Organ Printing

One of the general problems with engineering suitable cultured meat is the consistency of the product. Current culturing techniques cannot provide the vascularization or the fat marbling or other basics of workable and suitably-tasting meat that are not simply versions of ground soft meat. A possible solution to such problems comes from research on producing organs for transplantation procedures. Not surprisingly, given the confluence of technologies, some of the same people who are working on culturing meat are also working on research in ‘‘organ printing’’ (Mironov et al. 2003). Organ printing is a simple yet astounding idea. Using the principles of ordinary printing technology—the kind of technology that inkjet printers use to produce documents like this one—researchers have essentially been able to use solutions containing single cells or balls of cells rather than ink and spray these cell mixtures onto gels that act as printing paper. The ‘‘paper’’ can actually be removed through a simple heating technique or could potentially be automatically degradable. What happens is essentially that live cells are sprayed in layers to create any shape or structure desired. After spraying these three-dimensional structures, the cells fuse into larger structures, such as rings and tubes or sheets. As a result, researchers argue that the feasibility of producing entire organs through printing has been proved. The organs would have not only the basic cellular structure of the organ but would also include, built layer-by-layer, appropriate vascularization providing a blood supply to the entire product. For applications focused on producing meat, fat marbling could be added as well, providing taste and structure. Essentially, sheets and tubes of appropriate cellular components could create any sort of organ or tissue you would like— whether for transplantation or for consumption (Mironov 2003; Aldhous 2006).

Benefits of in vitro Meat over Traditional Meat

  1. Invitro meat is cheaper than meat on hooves or claw.
  2. Best suited for palates in terms of meat quality, composition, taste, tenderness, juiciness and flavour etc.
  3. Potentiate financial and environmental advantages.
  4. Its time, labour, feed and land saving method of meat production.
  5. It can fulfil the space requirements.
  6. Consumer acceptance by introducing omega-3 fatty acids.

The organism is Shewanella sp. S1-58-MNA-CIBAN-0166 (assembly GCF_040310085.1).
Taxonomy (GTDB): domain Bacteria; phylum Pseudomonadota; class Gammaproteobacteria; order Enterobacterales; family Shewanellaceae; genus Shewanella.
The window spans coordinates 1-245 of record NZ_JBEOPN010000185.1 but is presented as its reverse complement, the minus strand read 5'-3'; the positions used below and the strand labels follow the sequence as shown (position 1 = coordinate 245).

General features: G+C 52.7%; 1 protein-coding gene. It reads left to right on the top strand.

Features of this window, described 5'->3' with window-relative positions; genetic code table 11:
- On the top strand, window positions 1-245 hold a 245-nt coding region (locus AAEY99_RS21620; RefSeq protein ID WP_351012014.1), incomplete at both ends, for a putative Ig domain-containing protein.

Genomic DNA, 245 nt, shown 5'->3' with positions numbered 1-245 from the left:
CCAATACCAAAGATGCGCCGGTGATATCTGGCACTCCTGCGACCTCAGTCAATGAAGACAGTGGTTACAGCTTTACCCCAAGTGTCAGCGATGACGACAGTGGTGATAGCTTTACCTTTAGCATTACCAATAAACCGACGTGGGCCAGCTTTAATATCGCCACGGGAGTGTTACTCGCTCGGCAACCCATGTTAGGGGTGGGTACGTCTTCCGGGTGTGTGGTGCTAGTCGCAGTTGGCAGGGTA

7. It can save the consumers from zoonotic diseases.
  8. Invitro-meat is 100% muscle.
  9. By this method we will be able to taste some of the rare beasts which are being killed by snow leopard such as hilly goats and Komodo dragon (buffalo of Komodo Island of Indonesia).
  10. We can taste of some extinct species obviously Dianoburger from Dianasours.

Challenges in Development of in-vitro Meat

In the development of in-vitro meat or laboratory meat there are several obstacles to overcome. Some of these may be as fallows:

  1. Legality of in-vitro meat and its acceptance by the consumers is a tedious job.
  2. Proliferation of muscle cells is a prime concern in in-vitro meat production. The main problem is division of stem cells in a faster pace.
  3. Proliferating cells require a food source to grow and develop. The growth medium should be in well-balanced in ingredients and growth factors.
  4. The growth medium should be less costly to produce.
  5. The production of the growth medium shouldn’t have a negative effect on the environment.
  6. The growth medium should be devoid of animal sources except for the initial “mining” of the original stem cells.
  7. Plant based growth media are “more realistic,” will be cheaper and lesser in possibility of infectious agents; there is also the possibility that plant-based growth media may cause allergic reactions to some consumers.
  8. Nutrients and oxygen are the components required to be delivered close to each growing cell, on the scale of millimeters. In animals, blood vessels serve this function. A bioreactor performs this function in an efficient manner. The consumer oriented approach is the creation of a sponge-like matrix in which the cells produces and perfusing it with the growth medium.